IF EXISTS(SELECT 1 FROM dbo.SomeTable WHERE <Some Conditions>)

BEGIN

UPDATE dbo.SomeTable SET .. WHERE SomeTableID = @SomeTableId;

END ELSE BEGIN

INSERT INTO dbo.SomeTable ...

END;

Any better way to handle this situation short forcing the client code to do it?  

I suppose doing the UPDATE first then checking the row count would work but the code seems ugly.

December 4, 2008 7:35 PM
 

Alexander Kuznetsov said:

JKG,

On 2008 you can use the new MERGE command. Prior to that, it is more involved than I could fit in a short answer. Let me write it up over the weekend as a separate post. One thing is clear - moving the logic to the client will not handle race conditions, you will encounter the same problems.

December 4, 2008 8:42 PM
 

Alexander Kuznetsov said:

It is well known that UPDATE ... FROM command does not detect ambiguities. Also it well known that ANSI

December 8, 2008 11:04 AM
 

Alexander Kuznetsov said:

Suppose that you need to implement the following logic: IF(row exists) Update the row ELSE Insert a new

December 14, 2008 8:37 PM
 

Alexander Kuznetsov said:

Comparing SET vs. SELECT is a very popular topic, and much of what I have to say has been said before.

January 25, 2009 5:57 PM
 

Chris Falter said:

Wow, where do I start?  First of all, I didn't say I did not trust clients to catch exceptions.  I in fact advocated the throwing of an exception from the stored proc precisely because exception handling is far better design for clients than expecting client-side code to pass around (and eventually evaluate/handle) failure codes.

Secondly, you did not implement the TryParse pattern correctly.  For starters, you would need to name your stored proc something like "TRY_UpdateTwoInts" to make it clear to the client that the client must not expect that standard exception handlers will handle the possible error condition.  In addition, when you implement the pattern you must also, according to Cwalina, implement a paired exception-throwing member for clients that do not want to make use of the TryParse pattern.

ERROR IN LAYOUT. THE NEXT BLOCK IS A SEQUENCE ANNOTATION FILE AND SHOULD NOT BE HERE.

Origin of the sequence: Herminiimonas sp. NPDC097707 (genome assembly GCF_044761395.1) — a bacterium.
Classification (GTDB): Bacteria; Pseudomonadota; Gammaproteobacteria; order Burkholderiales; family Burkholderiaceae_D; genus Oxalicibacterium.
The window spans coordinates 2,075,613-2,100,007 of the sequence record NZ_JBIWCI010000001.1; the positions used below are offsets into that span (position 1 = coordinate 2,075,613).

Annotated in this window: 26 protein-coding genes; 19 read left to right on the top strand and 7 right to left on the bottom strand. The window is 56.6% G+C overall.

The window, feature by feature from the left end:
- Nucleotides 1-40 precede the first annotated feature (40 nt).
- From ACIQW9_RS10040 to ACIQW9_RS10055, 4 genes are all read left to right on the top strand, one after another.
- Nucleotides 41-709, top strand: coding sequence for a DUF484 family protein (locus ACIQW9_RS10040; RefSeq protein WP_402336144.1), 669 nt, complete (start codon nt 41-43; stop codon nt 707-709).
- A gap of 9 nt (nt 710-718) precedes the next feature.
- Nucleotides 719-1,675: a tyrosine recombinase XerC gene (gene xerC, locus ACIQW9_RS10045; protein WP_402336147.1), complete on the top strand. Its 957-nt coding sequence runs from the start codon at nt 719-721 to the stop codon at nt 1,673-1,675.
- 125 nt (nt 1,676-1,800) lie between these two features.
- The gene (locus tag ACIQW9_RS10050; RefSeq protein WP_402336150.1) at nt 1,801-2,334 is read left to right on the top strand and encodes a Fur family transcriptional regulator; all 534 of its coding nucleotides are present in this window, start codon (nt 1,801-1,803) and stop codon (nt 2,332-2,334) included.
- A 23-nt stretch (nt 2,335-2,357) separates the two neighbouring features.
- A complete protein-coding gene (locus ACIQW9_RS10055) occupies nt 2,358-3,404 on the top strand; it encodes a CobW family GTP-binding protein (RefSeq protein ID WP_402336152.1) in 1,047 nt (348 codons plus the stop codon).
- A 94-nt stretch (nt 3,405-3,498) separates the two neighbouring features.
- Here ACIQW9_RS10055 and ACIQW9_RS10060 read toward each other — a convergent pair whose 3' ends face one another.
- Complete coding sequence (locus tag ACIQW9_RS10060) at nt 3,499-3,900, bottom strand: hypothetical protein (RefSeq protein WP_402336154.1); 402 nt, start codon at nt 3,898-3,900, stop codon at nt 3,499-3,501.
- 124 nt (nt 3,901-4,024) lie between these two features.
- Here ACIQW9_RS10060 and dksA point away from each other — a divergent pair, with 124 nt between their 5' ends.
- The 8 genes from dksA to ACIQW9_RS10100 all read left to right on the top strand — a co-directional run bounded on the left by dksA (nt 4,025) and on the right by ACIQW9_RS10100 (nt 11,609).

Third, I seriously doubt the wisdom of using the TryParse pattern in the vast majority of circumstances.  In typical production scenarios, it is extraordinarily rare that a race condition would yield an error on more than a few percent of attempted updates, so the performance advantages of TryParse do not outweigh the associated disadvantage of design complexity.  I am addressing the general type of situation that the reader of your blog might actually face in his/her server-side code, not an artificial circumstance of a blogger's sample code which is written with the expressed intention of manifesting a race condition.

February 10, 2009 9:02 AM
 

Alexander Kuznetsov said:

Chris,

I agree that TryUpdateTwoInts is a better name.

February 10, 2009 11:28 AM
 

Alexander Kuznetsov said:

I have been posting examples of defensive database programming for some time now. I am by no means done

March 8, 2009 9:49 PM
 

Alexander Kuznetsov said:

I have written up two examples when a SET ROWCOUNT command breaks a seemingly working stored procedure

March 21, 2009 11:05 PM
 

Alexander Kuznetsov said:

There are three kinds of triggers: those which blow up and those which fail silently ;). Seriously, there

May 11, 2009 9:19 PM
 

Alexander Kuznetsov said:

My query used to work, but it blows up after I have added an index? The following query is not safe:

July 11, 2009 11:14 PM
 

Alexander Kuznetsov said:

You cannot assume that the conditions in your WHERE clause will evaluate in the left-to-write order -

July 16, 2009 5:41 PM
 

Alexander Kuznetsov : Defensive database programming: fun with changing column widths. said:

October 9, 2009 4:44 PM

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About Alexander Kuznetsov

Alex Kuznetsov has been working with object oriented languages, mostly C# and C++, as well as with databases for more than a decade. He has worked with Sybase, SQL Server, Oracle and DB2. He regularly blogs on sqlblog.com, mostly about database unit testing, defensive programming, and query optimization. Alex has written a book entitled "Defensive Database Programming with Transact-SQL" and several articles on simple-talk.com and devx.com. Currently he works at DRW Trading Group in Chicago, where he leads a team of developers, practicing agile development, defensive programming, TDD, and database unit testing.